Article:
Never had it and haven't contemplated it. Can't imagine my eyes will get bad enough that it will be worth the cost and risk of surgery but you never know... Trouble has contemplated it but probably won't ever do it.

5. Do you like to look people in the eye, or are you more eye-shy?
Depends on the situation but in general I'm not eye-shy and like looking people in the eye. I think eye contact is an important part of interpersonal communication - it lets people know that you're being honest, intentional, listening, etc. I've been on a couple of interviews where my eye contact was commented on and helped give me that "little something" to get a call back. In this world of Facebook, blogs, texting, etc. I wonder if we're losing numbers of people who do well in person because they don't know how or are just uncomfortable making eye contact. Do we truly believe that eyes are still the windows to the soul? Are we afraid of baring our own souls to others or afraid of seeing others' souls?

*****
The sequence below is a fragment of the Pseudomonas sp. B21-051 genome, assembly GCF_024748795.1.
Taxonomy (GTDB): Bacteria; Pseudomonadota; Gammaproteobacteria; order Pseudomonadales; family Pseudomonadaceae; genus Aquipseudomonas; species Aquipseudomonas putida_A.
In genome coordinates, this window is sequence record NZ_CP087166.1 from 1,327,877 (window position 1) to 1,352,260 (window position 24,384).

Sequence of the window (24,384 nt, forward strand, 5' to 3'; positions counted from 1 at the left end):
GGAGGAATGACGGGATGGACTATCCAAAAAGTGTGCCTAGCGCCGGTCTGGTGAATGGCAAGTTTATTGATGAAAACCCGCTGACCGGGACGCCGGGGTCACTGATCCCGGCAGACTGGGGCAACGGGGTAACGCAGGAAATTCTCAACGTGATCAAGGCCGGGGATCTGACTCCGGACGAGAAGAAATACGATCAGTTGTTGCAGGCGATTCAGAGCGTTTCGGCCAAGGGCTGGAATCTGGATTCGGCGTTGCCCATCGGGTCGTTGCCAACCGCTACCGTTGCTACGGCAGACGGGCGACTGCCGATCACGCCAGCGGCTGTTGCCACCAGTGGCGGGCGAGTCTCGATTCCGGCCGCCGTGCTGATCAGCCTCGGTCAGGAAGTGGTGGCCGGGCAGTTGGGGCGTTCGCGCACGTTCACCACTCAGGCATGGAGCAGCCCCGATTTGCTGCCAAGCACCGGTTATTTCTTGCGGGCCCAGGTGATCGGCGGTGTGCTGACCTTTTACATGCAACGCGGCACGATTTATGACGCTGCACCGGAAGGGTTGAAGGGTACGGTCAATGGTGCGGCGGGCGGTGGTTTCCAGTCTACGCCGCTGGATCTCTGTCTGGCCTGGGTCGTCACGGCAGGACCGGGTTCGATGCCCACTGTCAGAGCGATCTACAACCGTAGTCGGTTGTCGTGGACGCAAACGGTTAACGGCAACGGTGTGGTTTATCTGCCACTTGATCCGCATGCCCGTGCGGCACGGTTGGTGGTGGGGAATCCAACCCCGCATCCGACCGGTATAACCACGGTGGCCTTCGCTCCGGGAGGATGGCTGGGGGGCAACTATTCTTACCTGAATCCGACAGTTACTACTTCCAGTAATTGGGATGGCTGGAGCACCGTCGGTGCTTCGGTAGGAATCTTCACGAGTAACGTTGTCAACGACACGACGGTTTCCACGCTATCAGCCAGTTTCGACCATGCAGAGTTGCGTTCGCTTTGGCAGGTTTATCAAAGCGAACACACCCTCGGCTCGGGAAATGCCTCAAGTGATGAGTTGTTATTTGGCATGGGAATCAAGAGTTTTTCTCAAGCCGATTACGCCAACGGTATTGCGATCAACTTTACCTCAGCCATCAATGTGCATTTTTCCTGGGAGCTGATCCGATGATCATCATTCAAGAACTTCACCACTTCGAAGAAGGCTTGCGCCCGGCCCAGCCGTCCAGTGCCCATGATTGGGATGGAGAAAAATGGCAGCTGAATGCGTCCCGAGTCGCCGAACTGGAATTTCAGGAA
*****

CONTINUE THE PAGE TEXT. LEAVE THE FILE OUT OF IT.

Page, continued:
Bonus question: Share a poem, song, or prayer that relates to eyes and seeing.
I can think of several songs that relate to eyes and seeing, but I would have to say that my favorites would be "Brown Eyed Girl" (which has been mentioned by many of my RevGal colleagues), "Bette Davis Eyes" (an 80's classic) and "Eye of the Tiger" (another 80's classic and one of the favorites on our karaoke game).

Wednesday, December 10, 2008

This is just so unexpected...